The hydrologic cycle, or water cycle, is the continuous movement of water throughout the environment. In very simplified language, it's water on the ground, water in the air, and water falling between the two locations.
The water cycle, as with any other process, is driven by energy, specifically thermal energy. I'll start with water on the ground. Most likely the water is in liquid form, but it could be in solid form. Let's stick with liquid form. To move water from being a liquid on the ground to being vapor in the air, the water needs to vaporize. There are two ways to vaporize liquid water. One is to boil it, which is not common in the water cycle. The other is to evaporate the water. Evaporation is vaporization below a boiling point. In the water cycle, the liquid water absorbs enough thermal energy to cause water molecules at the surface to vaporize and break away. That water vapor rises into the atmosphere.
If heat energy was added to vaporize the water, then heat energy must be lost in order to return it to its liquid state. That process is called condensation. As the water vapor rises, the air temperature drops. As the air temperature drops, the relative humidity increases. Once the air temp has cooled to where the air is fully saturated (100% humidity), condensation occurs. That temperature is known as the dew point. If you were watching all of this from the ground, you would have seen a cloud develop. If it happened at ground level, you would have called it fog.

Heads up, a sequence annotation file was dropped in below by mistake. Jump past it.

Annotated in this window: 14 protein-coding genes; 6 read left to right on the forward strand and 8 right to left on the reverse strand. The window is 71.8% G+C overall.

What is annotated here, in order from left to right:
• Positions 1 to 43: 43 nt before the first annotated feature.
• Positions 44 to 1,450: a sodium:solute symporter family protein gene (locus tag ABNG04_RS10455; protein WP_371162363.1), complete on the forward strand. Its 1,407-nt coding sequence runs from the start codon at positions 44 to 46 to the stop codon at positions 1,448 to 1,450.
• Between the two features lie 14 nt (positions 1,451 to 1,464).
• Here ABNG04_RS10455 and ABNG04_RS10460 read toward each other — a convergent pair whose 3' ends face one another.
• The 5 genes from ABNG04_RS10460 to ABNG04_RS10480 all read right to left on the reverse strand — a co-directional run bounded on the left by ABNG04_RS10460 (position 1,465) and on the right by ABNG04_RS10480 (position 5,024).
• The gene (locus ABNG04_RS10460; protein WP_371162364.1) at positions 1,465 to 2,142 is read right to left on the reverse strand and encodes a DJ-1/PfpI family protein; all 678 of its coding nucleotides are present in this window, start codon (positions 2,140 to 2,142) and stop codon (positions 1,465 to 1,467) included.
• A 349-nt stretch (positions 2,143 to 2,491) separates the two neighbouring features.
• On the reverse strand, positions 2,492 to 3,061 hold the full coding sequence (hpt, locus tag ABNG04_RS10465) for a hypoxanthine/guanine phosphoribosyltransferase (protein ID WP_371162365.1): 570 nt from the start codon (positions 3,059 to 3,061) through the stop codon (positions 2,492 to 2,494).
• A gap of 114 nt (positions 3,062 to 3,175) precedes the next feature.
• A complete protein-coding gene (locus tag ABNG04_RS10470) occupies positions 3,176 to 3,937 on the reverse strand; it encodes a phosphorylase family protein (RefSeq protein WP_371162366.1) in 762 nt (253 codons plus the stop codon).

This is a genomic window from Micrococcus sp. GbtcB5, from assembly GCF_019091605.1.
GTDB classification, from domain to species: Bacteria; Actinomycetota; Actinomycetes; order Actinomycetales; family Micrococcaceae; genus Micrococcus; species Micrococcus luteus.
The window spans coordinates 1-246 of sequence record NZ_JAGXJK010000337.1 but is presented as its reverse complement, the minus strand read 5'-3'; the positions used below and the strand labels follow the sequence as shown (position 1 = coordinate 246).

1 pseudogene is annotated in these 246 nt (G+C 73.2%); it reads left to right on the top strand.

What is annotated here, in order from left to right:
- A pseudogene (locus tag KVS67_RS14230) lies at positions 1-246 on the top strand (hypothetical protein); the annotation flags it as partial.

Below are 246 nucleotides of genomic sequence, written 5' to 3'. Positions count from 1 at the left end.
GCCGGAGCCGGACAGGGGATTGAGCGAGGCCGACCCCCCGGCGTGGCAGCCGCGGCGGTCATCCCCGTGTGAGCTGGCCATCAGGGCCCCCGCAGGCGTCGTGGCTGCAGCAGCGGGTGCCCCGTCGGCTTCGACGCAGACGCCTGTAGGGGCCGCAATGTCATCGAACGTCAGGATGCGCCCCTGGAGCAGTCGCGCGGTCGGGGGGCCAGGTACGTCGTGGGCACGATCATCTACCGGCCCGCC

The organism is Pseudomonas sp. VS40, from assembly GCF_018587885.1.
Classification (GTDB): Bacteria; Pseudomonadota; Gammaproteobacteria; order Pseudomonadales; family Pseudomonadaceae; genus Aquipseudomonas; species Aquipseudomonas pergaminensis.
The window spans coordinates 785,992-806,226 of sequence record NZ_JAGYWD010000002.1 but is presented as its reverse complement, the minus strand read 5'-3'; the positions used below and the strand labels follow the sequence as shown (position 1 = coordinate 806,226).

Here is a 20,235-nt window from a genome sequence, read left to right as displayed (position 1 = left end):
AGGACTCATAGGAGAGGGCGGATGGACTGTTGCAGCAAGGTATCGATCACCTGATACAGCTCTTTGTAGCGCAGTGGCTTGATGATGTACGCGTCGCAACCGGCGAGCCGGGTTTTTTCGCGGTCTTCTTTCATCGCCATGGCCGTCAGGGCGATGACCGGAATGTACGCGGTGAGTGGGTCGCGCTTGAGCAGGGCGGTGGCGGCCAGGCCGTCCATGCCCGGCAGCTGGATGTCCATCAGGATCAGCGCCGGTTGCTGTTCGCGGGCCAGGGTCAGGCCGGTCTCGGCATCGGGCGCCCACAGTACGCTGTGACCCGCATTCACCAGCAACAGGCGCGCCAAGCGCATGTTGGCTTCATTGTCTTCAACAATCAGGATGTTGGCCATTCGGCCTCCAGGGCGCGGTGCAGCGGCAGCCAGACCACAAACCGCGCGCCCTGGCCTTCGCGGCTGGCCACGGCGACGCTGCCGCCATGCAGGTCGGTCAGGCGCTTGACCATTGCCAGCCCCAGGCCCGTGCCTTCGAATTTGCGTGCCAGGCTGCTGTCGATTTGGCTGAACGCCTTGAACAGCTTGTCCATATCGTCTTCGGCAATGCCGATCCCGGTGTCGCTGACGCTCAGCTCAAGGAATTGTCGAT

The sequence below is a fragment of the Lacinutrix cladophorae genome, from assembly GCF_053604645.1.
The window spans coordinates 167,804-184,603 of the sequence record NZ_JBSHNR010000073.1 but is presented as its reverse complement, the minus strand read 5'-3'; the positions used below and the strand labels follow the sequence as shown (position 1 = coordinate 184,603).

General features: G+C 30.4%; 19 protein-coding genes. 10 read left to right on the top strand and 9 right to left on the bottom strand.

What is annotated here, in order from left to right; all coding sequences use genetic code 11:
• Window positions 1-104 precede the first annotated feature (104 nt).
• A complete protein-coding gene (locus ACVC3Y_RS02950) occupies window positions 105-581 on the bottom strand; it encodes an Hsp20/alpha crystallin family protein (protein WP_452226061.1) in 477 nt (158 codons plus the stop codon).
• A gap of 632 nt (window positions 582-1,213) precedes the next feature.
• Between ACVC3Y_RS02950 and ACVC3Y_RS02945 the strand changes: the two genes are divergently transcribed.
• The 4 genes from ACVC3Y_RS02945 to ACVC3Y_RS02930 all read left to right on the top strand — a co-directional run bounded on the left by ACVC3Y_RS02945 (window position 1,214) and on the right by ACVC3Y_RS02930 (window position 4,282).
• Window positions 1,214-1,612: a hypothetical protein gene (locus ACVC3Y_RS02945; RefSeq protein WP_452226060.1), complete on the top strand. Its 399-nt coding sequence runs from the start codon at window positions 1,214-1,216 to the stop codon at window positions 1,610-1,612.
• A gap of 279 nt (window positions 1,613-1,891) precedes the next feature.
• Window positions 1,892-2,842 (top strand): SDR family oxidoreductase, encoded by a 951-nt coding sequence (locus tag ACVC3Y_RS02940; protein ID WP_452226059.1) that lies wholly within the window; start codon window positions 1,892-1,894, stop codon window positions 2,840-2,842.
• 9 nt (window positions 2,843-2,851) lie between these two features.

Condensed water vapor is not heavy enough, at this point, to fall back to Earth. After enough condensation occurs the droplets begin to clump together and get heavier and heavier. Once heavy enough, they begin to fall toward Earth. This is called precipitation. It could be rain, snow, sleet, hail, or even a mixture of those. Once that water is on the ground, the cycle starts over.
That's the water cycle in a nutshell. Water evaporates, water condenses, and water precipitates back to the ground.
Slightly more advanced in the water cycle is a process known as transpiration. It works exactly like evaporation except it is happening out of plant life. Leaves contain tiny little pores called stomata, and water can evaporate into the air from those pores. That's called transpiration.
Water that's on the ground doesn't typically sit in a single location, so another step of the hydrologic cycle is called runoff. It's the movement of water along the surface of the ground through natural or artificial channels.